Mike Leigh enthusiasts will already be wondering how his study of
JMW Turner, perhaps England's most celebrated painter, fits into a canon characterised by improvised studies of ordinary, contemporary lives. The distinctive aesthetic still juts its awkward elbows through the period clothing. Mr Turner is drenched in morose humour. It features the occasional awkwardly broad performance. It has the ease of real life. But, like Topsy Turvy, Leigh's study of Gilbert and Sullivan, the picture does see the old dog stretching some underexploited muscles.
There will be a great deal of deserved superlatives flung at Mr Turner over the next few months. Dick Pope's cinematography references the images in Turner's paintings without ever slipping into cheap impersonation. Gary Yershon's angular orchestral score – like those singular pictures – manages to be both lyrical and mildly avant garde.
But the film is particularly distinguished by a truly stunning performance from Timothy Spall. The word "animalistic" is flung around a great deal when discussing actors. Nothing can, however, quite prepare you for the porcine nature of Spall's Turner. Communicating largely in grating snuffles, he stomps about the studios and galleries as if in search of truffles that no ordinary human could smell. This version of the artist is, in many ways, a frightful specimen. He denies the existence of his wife and daughters, takes casual sexual advantage of his servant and then – as spoiled men will in later years – settles down with a woman foolish enough to show him kindness. The film doesn't excuse him, but its portrayal of those partners as, respectively, shrew, pathetic fool and Dickensian saint is just a little uncomfortable.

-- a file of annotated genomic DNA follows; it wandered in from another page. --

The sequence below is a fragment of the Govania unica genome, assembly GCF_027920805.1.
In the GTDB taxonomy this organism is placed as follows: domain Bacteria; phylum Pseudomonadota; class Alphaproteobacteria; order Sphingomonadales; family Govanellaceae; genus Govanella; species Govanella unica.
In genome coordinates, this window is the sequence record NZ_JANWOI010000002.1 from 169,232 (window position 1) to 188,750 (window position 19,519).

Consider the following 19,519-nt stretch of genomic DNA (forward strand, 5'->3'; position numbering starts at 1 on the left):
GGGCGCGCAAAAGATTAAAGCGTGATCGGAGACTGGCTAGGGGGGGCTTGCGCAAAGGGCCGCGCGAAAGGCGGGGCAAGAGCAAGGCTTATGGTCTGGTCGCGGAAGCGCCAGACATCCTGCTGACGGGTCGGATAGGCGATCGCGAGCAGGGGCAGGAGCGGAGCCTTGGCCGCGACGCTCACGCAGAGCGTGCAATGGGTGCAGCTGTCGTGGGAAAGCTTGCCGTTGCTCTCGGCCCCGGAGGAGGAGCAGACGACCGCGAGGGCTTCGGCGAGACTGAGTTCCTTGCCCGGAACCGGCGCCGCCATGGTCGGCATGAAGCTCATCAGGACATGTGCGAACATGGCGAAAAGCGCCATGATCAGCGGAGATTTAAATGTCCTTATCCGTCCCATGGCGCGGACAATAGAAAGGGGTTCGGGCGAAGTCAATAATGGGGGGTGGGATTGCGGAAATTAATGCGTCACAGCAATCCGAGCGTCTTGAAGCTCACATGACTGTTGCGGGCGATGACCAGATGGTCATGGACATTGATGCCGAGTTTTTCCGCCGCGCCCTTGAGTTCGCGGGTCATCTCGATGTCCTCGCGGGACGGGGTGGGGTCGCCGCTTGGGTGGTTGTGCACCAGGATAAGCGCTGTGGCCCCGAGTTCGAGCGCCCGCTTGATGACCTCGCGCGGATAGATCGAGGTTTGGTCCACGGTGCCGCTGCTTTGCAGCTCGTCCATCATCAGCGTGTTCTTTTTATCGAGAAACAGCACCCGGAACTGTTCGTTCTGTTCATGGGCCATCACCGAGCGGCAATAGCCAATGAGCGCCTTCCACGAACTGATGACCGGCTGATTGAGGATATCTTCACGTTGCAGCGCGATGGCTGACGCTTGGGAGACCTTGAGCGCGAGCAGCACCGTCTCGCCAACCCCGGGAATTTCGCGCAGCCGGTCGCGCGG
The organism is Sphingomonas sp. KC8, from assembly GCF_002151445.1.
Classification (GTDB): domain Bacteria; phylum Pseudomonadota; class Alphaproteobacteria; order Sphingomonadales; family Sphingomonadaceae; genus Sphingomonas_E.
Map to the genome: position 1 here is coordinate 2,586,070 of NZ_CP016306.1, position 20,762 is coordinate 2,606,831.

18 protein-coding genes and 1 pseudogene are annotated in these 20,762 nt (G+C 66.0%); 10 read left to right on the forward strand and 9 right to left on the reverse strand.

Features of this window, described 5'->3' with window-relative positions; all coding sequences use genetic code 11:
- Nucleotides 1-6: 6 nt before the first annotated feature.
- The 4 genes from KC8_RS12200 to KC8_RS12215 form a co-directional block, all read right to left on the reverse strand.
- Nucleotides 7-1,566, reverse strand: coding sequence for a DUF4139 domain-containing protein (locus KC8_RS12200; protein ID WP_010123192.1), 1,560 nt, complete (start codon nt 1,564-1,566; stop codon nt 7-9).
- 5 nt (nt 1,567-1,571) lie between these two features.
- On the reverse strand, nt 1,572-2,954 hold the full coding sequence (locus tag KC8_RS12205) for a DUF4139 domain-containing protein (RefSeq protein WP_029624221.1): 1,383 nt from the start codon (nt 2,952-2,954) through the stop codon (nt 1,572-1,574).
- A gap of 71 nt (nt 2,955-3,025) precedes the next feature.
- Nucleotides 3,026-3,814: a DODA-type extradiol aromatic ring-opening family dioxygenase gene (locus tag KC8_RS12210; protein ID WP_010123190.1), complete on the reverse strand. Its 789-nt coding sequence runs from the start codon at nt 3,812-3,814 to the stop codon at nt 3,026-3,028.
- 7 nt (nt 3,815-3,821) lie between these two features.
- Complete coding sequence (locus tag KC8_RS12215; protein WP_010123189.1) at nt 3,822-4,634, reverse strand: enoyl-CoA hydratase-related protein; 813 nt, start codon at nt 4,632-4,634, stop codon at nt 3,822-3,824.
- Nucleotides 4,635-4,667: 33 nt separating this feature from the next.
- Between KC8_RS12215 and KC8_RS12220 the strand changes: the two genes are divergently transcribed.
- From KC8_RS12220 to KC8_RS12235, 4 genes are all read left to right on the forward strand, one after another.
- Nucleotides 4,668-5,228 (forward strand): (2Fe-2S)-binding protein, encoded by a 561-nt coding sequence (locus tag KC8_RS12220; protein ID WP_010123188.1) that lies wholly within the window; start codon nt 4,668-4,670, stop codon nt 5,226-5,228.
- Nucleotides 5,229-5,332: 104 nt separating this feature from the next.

Mr Turner deals with the final years of the holy Cockney. Already famous, comfortably off, he begins to feel the critical winds shifting against him as he moves towards something a little like abstraction.
In passing, the film offers a sly comment on the shift from Georgian sensibilities to those of the early Victorian era. In one delightfully acerbic scene, having had his paintings rejected by the new queen herself, Turner issues a particularly savage grunt at the sentimental, overcrowded, kitsch art that now decorates the walls of approved galleries. A man that still seems modern to us now has been left behind by an era that – as the picture notes – was still perfecting the camera and the steam train.
As the establishment turns up its nose, Turner slumps into confusion and ill health. The actor takes full advantage of that challenge to flesh out the working-class hero’s vulnerability. The animal becomes cowed. His snuffles become more desperate. Yet he still manages to leave the world with a defiant declaration of the sanctity of sunlight.
"There is no place for cynicism in the reviewing of art," a particularly pompous version of John Ruskin says in the picture. There was not much of that about on the early raves for Mr Turner at Cannes. It is sure to figure among the prizes in 10 days' time.